Monday, February 23, 2009

Sex Sells

Before I get down to the part that actually made you stop and read this, let me update you all on the agent quest.

The first agent I sent a sampling of my manuscript to has declined. Her exact words were, "I didn't connect enough with the material to feel the passion I would need to go out and sell this book in this difficult market."

Am I disappointed? Yes, but this is what I've dealt with for the last eight years, and it's nothing new.

So now I await the second agent who seemed to say all the right things to me on the phone. Keeping a sense of humor, this should be a fun career, and ah, yes, "I don't know if I contain myself waiting for your book to arrive." Music to my ears!

With that said, on to the nitty gritty...

Sex.

All one has to to is place that three-letter word in any media and people will flock to it. A bit like the traffic accident you can't help but look at as you drive past.

But does it make for better reading?

All right, I'll admit to enjoying the romance genre very much. And there are some writers whose sex scenes make you want a cigarette afterwards. Even if you don't smoke!

It's the inappropriate, gratuitous sex that goes into graphic detail that I don't care for.

It's porn, plain and simple. And women do it better than men because we prefer our imagination to actually seeing it, the way men need to do. When a man writes a sex scene, it's not as intense emotionally. It's more about the act. Women writers go for the heart, the feelings, details. The whole package.

When Eyes of Garnet came out, I would tell people there was no sex in it. That was welcomed by many, but I noticed older women were disappointed. "But you said it was similar to Diana Gabaldon's books," they'd whine. I was amused. When I began writing Sightless and Catrìona was actually old enough to have sex, I still couldn't write about it.

During an interview with the newspaper I work for, the gentleman who was conducting the interview was himself a writer. When I told him there was no blatant sex, just lots of innuendo, he said, "Yeah, I can't write about it either. I'd feel like everyone would be saying, 'Oh, he likes that kind of stuff, huh?'" It's just too personal.

Aside from that, I also have to ask myself if it actually adds to the story. In some instances, just a hint will convey my message. There are other times when I've actually written a sweaty scene, giggled, then pressed the delete button. I just can't do it. The imagination should have all the details it needs, and probably be better than what I could write anyway.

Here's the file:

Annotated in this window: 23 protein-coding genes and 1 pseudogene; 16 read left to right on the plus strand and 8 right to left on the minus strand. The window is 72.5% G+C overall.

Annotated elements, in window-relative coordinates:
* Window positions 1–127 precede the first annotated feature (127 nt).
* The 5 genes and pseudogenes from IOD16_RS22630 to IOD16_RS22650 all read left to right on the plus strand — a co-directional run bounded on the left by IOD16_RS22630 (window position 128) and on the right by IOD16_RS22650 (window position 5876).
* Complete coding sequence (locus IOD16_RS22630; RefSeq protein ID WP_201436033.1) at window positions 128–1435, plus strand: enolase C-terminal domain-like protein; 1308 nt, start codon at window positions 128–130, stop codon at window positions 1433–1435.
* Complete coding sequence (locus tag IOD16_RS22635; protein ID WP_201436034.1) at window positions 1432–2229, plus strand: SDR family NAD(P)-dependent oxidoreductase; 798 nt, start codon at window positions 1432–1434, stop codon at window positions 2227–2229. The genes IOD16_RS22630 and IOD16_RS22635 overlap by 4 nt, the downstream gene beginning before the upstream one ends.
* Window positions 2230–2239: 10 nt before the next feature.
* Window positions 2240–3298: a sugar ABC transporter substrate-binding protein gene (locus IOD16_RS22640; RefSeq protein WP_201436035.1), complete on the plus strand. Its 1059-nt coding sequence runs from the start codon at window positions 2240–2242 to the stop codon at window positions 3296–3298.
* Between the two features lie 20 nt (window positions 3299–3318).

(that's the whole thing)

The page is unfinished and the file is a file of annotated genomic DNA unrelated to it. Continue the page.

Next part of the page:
As for the steamy covers of some of the books of that nature, well, who doesn't want to look at the broad bare chest of a fine physique, (I talking man's, here). It certainly catches your eyes while you're in line at the grocery store. Impulse buy! Book marketers know it'll fly off the shelf. But then, when you actually read the story, most of the time there's nothing in it to warrant the picture on the cover. It's just to sell books. And it works, sadly.

Does this mean I'm going to start putting hunky, bare-chested kilted men on my covers so I, too, can sell more books? Hmmmm. Doubt it. Although....

Just teasing. But what if I wasn't...

6 comments:

TerriRainer said...

HOLY CRAP! I have no idea what your post said. I took one look at that kilted dude and that's all she wrote.

But seriously, sorry to hear about agent #1, hopefully #2 will have better news for you.

I also agree about the sex scenes in a book. Gratuitous sex pisses me off if the story is really flowing. Nora Roberts does that a lot. Having said that, look how many books she's sold. Sex certainly does sell, no doubt about it.

:) Terri

PS My fingers are still crossed!

Mary Duncan said...

Hard to beat that picture, I'll have to admit.

I have everything crossed for the second agent pulling through for me. If for nothing else than keeping my publisher on his toes. I'm still hoping for an April release of Double Vision.

Dawn Forney Gray said...

I too hope you have better luck with agent #2! A passionless agent wouldn't be worth much.

Sex scenes that interrupt the story line are annoying and I skim over and skip them. A kiss and the door shutting is enough for any healthy imagination.

I ordered your first two books from Amazon last week and I can't wait for them to get here so I can dig in!

Mary Duncan said...

Passion is the key with agents. If one doesn't feel it or share the emotion the stories convey, the Garnet series would be a hard sell. It's just that different from other books in the paranormal historical field.

Looking forward to hear what you think of the Garnet saga!

Catherine said...

Dr. Seuss' first book "To Think That I Saw It on Mulberry Street" went to 27 publishers before it was actually published so NEVER give up hope!
I agree with you and Dawn and the others. Some stories are written as a conduit to put forth explicit sex and I have no problem with that. I'm a former romance novel junkie but I just don't have the time any more, I'm too busy reading good stuff ha haa! There's a place for it but not in every story; it can be a nuisance and distracting and doesn't always add to the story. HOWEVER, that picture sure makes me want to read whatever book it shows up on!!!

Mary Duncan said...

I think for sex junkies, there is always erotica. Explicit because that's the entire reason for the genre.

And yes, my choice of drool factor has apparently hit the mark. Many choose not to comment here, but I've been receiving lots of emails with panting phrases of rapture.

Perhaps I'll rethink the cover options...